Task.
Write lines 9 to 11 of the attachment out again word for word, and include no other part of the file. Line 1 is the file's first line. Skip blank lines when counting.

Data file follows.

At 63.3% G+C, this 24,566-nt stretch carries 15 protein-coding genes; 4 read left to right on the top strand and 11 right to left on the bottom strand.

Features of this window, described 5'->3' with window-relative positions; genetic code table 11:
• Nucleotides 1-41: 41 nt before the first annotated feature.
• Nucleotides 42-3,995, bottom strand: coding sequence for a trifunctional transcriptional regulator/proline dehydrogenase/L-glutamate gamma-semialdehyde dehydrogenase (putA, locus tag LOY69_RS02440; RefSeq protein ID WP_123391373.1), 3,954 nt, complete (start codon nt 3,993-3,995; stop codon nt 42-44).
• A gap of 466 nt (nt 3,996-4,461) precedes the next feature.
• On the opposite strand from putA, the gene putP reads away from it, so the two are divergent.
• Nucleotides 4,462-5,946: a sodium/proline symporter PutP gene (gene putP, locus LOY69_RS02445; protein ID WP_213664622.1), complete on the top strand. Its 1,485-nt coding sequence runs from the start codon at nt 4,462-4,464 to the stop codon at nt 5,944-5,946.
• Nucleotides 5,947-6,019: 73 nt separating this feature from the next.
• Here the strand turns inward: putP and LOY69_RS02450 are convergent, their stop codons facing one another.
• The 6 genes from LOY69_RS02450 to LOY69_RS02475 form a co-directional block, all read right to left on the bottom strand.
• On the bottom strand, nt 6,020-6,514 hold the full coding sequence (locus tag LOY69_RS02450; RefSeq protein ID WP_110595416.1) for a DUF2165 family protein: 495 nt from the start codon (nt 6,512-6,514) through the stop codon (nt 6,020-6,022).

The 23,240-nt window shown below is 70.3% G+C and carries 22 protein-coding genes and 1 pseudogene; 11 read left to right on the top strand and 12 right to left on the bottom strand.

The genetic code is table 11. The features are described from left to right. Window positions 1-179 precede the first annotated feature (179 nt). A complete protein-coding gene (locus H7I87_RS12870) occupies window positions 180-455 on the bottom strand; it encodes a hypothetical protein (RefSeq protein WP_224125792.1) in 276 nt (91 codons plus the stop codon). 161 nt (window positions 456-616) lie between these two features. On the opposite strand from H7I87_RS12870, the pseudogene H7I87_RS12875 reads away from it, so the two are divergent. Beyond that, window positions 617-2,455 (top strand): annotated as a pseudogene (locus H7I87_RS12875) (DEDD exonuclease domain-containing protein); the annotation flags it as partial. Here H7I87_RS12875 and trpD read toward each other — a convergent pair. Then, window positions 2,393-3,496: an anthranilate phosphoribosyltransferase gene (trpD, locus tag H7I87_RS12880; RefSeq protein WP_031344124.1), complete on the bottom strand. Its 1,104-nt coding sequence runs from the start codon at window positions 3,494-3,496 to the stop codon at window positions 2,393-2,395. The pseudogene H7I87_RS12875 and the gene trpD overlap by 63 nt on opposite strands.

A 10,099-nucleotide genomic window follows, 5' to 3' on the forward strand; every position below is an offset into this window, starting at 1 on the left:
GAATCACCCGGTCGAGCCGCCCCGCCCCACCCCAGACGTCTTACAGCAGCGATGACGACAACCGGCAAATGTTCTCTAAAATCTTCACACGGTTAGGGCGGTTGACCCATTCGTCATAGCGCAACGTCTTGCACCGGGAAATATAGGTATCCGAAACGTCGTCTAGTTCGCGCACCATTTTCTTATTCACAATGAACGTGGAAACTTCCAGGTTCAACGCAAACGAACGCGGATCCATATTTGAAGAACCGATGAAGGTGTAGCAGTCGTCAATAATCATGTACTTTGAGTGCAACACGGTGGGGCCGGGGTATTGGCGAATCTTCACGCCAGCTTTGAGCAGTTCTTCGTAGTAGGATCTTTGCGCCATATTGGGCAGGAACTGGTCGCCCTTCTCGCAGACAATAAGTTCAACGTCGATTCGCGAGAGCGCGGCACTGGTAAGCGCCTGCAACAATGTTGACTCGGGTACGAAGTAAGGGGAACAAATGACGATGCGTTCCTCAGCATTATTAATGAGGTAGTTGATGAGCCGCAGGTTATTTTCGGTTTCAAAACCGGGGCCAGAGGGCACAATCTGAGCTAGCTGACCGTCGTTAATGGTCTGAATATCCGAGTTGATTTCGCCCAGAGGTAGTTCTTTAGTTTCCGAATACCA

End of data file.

• Here the strand turns inward: putP and LOY69_RS02450 are convergent, their stop codons facing one another.
• The 6 genes from LOY69_RS02450 to LOY69_RS02475 form a co-directional block, all read right to left on the bottom strand.
• On the bottom strand, nt 6,020-6,514 hold the full coding sequence (locus tag LOY69_RS02450; RefSeq protein ID WP_110595416.1) for a DUF2165 family protein: 495 nt from the start codon (nt 6,512-6,514) through the stop codon (nt 6,020-6,022).